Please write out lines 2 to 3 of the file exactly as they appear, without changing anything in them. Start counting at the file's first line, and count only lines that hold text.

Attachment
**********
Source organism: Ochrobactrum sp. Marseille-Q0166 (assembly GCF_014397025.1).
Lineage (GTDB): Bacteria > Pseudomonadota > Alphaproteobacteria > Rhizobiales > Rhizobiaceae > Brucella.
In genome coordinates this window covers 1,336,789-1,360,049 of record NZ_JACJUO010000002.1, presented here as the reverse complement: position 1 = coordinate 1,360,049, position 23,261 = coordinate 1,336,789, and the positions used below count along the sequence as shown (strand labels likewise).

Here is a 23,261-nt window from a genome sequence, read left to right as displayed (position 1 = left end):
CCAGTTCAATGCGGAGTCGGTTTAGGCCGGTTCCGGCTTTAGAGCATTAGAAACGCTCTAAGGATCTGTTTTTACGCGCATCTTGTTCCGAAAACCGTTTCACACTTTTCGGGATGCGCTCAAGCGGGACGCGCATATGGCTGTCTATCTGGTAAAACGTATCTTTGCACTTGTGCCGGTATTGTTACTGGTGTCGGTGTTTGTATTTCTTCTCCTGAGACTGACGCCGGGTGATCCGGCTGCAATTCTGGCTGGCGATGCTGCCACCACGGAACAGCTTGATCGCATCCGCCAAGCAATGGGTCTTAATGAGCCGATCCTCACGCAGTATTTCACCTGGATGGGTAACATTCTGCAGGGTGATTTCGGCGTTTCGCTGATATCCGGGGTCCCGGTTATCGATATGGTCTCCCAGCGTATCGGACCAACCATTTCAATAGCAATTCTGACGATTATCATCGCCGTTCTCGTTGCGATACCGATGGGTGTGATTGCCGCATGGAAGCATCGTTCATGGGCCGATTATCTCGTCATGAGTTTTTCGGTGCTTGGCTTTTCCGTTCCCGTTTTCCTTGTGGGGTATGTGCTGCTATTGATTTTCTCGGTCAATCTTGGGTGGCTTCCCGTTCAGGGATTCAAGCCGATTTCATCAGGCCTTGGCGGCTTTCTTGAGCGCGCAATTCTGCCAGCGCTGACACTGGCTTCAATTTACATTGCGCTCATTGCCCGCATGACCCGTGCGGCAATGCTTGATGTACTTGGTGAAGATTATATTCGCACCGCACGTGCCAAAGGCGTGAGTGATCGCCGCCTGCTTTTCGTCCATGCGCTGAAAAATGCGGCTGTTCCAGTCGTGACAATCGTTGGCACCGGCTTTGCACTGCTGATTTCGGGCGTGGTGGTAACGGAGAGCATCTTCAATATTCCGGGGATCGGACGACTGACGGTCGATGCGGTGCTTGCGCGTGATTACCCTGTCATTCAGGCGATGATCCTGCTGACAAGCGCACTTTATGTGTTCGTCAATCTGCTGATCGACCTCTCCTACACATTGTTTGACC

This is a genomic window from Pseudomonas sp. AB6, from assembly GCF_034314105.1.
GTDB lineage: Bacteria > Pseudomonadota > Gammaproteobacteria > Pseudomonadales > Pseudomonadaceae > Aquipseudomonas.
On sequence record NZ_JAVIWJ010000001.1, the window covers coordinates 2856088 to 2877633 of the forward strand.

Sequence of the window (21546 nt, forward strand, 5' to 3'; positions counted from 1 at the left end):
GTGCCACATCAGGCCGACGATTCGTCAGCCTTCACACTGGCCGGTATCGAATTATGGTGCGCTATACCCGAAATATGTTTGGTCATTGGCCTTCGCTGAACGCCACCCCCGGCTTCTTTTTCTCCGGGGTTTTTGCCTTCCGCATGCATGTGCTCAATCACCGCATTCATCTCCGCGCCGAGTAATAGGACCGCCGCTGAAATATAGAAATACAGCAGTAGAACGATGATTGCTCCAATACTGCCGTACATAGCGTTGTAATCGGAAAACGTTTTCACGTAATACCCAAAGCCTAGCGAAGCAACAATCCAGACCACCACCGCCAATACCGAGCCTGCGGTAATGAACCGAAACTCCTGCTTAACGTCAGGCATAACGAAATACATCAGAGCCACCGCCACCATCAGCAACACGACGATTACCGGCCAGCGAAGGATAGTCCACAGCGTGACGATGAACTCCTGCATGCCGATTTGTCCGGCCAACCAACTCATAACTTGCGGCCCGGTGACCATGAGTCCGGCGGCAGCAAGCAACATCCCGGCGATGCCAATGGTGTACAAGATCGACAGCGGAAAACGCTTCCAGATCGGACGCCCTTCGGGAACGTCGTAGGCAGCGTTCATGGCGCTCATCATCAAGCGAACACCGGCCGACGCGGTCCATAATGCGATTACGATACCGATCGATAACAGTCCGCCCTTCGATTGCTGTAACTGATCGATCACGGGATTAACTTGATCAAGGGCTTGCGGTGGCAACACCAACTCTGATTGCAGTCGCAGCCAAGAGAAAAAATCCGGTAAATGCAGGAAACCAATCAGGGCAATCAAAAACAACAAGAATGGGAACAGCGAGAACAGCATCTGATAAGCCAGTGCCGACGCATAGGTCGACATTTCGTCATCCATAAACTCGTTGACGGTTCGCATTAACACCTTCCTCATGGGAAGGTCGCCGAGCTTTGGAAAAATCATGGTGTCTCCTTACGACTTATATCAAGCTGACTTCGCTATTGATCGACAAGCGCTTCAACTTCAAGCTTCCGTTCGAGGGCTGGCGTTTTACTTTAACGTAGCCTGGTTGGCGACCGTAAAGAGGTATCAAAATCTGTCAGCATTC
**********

Lineage (GTDB): Bacteria > Pseudomonadota > Alphaproteobacteria > Rhizobiales > Rhizobiaceae > Brucella.
In genome coordinates this window covers 1,336,789-1,360,049 of record NZ_JACJUO010000002.1, presented here as the reverse complement: position 1 = coordinate 1,360,049, position 23,261 = coordinate 1,336,789, and the positions used below count along the sequence as shown (strand labels likewise).